Some time ago I wrote about the challenges of finding time to study, to read theological reading material, to be a reflective practitioner who regularly studies scripture, but more precisely, theory, practice, research and various ‘ologies’.
I wrote in that old blog post that there is a challenge there: a very difficult one to find time and prioritise time to study, to write, to read and to reflect.
It’s clear that reflection and study are supposed to be key elements of a priest’s ministry, and this reflected across the denominations, across the theological preferences and it is written about in various books. Two being, John Pritchard’s, The Life and Work of a Priest - in his chapter “Inquisitive Learner: Digging into theology”. Also, Gordon Laythrop’s fantastic, The Pastor: a spirituality - in a section called “Study that delights in what is”.
And I love the theory of this.
But my issue has always been with the practice of this. Ministry “timetable’s” always get filled up with face to face things, or prepping for meetings, or occasional offices, or visits. And before anyone says it, that’s before even opting into anything and saying, “YES!”
While study has its place in this framework (supposedly), actually, like prayer, and worship, and devotions, study gets pushed out - because actually, no one sees if you don’t do it. And deep down, no one actually cares.
And certainly we are called in prepping sermons etc, to read widely and I use my commentaries and related books but actually, in practice, the other reading falls off the agenda.
And in everyday parish life - it doesn’t seem to matter - but actually it does!
If you’re a pioneer heading up a particular ministry with a particular subculture, study of that subculture, of the context, of theory, of research would be of paramount importance.
But actually, where ever we are planted, wherever we minister (as lay or ordained), this reading and prepping and study is just as important.
And sshhhhh, don’t let on, but the study we should be doing shouldn’t just be preparing us to minister ‘nicely’ at St. Squiggleburts, Little Warbuton, if that’s where we are placed.
No, our study and preparing and reading and research should be about calling the people we minister to journey on with us to where God is calling. So that God’s kingdom may be built.
But for time and the shape of ministry (I may have mentioned that in other posts ;)).
After my last guilt-ridden occasion of feeling utterly rubbish because I wasn’t studying - (because I know it is important and I value it and I grow through it) - I prioritised ten books to read in the year. Have I read any of them? No.
Because when I have had the moments to read I’ve either been reading devotional stuff (quite rightly, desperately scratching around trying to find God in this), or if I have been able to “study” I’ve ended up reading the Diocesan suggested Book Group text, which somewhat ironically is probably there to make sure we keep studying.
Or I’ve been reading for an assignment I’m writing, which while helpful and great to do, and reflective, and praxis informed, etc, means that I’m not able to read about where my heart in ministry really is, or also to prepare me for where I feel I may be being called to.
So my basic point is:
Study is important.
Study doesn’t fit.
Study is a big fat joke.
So whereas last time I was in this place I felt like I needed to prioritise a list of books I would read in the imaginary hours I mystically create, or in the hours before bed after working 12 hour days.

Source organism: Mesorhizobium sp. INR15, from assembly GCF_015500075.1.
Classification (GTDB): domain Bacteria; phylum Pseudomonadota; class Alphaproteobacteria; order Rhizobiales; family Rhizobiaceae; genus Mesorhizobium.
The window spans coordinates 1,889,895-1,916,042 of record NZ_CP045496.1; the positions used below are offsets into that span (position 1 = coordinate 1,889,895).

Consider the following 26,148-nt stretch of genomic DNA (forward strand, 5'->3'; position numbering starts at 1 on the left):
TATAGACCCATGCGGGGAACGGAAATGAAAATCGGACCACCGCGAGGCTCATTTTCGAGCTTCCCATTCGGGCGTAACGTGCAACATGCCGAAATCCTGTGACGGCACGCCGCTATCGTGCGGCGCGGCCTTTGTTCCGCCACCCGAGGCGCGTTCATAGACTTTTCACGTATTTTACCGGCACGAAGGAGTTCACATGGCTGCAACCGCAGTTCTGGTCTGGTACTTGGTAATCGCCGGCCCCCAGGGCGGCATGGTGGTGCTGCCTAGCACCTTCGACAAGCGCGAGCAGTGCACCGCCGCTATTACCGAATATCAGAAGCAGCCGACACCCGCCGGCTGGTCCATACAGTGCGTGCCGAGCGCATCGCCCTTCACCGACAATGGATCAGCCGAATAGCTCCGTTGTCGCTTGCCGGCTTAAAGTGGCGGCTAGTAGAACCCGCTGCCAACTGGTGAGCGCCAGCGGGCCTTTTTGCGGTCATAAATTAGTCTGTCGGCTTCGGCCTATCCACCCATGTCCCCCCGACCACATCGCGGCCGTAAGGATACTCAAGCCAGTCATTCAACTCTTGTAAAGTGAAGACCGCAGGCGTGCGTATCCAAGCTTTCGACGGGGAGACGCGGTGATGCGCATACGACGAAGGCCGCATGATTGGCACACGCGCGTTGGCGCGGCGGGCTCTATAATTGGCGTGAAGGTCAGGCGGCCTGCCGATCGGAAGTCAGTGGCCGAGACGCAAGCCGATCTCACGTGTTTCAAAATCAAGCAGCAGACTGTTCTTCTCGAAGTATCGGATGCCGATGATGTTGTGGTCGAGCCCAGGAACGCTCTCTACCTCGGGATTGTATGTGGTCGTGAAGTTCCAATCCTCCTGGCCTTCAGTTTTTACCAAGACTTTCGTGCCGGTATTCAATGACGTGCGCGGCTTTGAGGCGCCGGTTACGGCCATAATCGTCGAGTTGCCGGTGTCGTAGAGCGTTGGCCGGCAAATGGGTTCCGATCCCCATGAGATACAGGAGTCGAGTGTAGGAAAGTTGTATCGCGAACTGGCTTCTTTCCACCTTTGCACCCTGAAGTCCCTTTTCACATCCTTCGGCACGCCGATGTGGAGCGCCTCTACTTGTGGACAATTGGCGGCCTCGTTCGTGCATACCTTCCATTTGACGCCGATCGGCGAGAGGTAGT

This time I’ve come to a different conclusion:
I’m purposefully not going to study.
More than this, I’m going to cover up all of my theological books, I’m literally going to drape my book shelves with material so I can’t even see the books are there.
Now naturally, I’ll keep out some books that I will use in “everyday” ministry, things like commentaries. And I’ll also keep out a few devotional books, and a Bible of course.
And don’t worry folks, I’ll most definitely be keeping out my vast and exciting collection of Common Worship liturgical texts.
And yes, I will have to keep out the book for my “Book Group” and the books I’m using for my assignment due in - in 19 days (ha!)
But the rest: sack it.
Now I know being a theological and reflective practitioner is about being informed, about being inspired and about growing as a person called by God. I know that. I believe in the need to study.
But I feel hoodwinked again about this issue.
Because when it comes to it, very few people actually care if I’m being transformed into the likeness of Christ - they just want the jobs doing.
1. Did the funeral happen - TICK
2. Did the baptism happen - TICK
3. Did the wedding happen - TICK
4. Did the Sunday service happen - TICK
5. Did the meeting happen and the minutes get written - TICK
6. Did we begin to capture a sense of God’s call for us as a people - UNIMPORTANT
7. Did I encounter God through a revelation through prayer or scripture - UNIMPORTANT
8. Did I grow in fervour for God and his Word and the ministry and mission of his church - UNIMPORTANT (for further information see points 1 to 5)
So I’m going to cover up my many books, my hundreds of pounds worth of the most energising and informing spiritual and theological writings I’ve ever come across.
As soon as my assignment is in I’m going to remove from my diary that ridiculous phrase “study day” that only ever gets scrawled all over with other tasks anyway (at least until another assignment comes along)
Down with guilt.
And actually, for now at least, “down with reflective practice” (except in the case of an assignment), it’s just a big fat joke.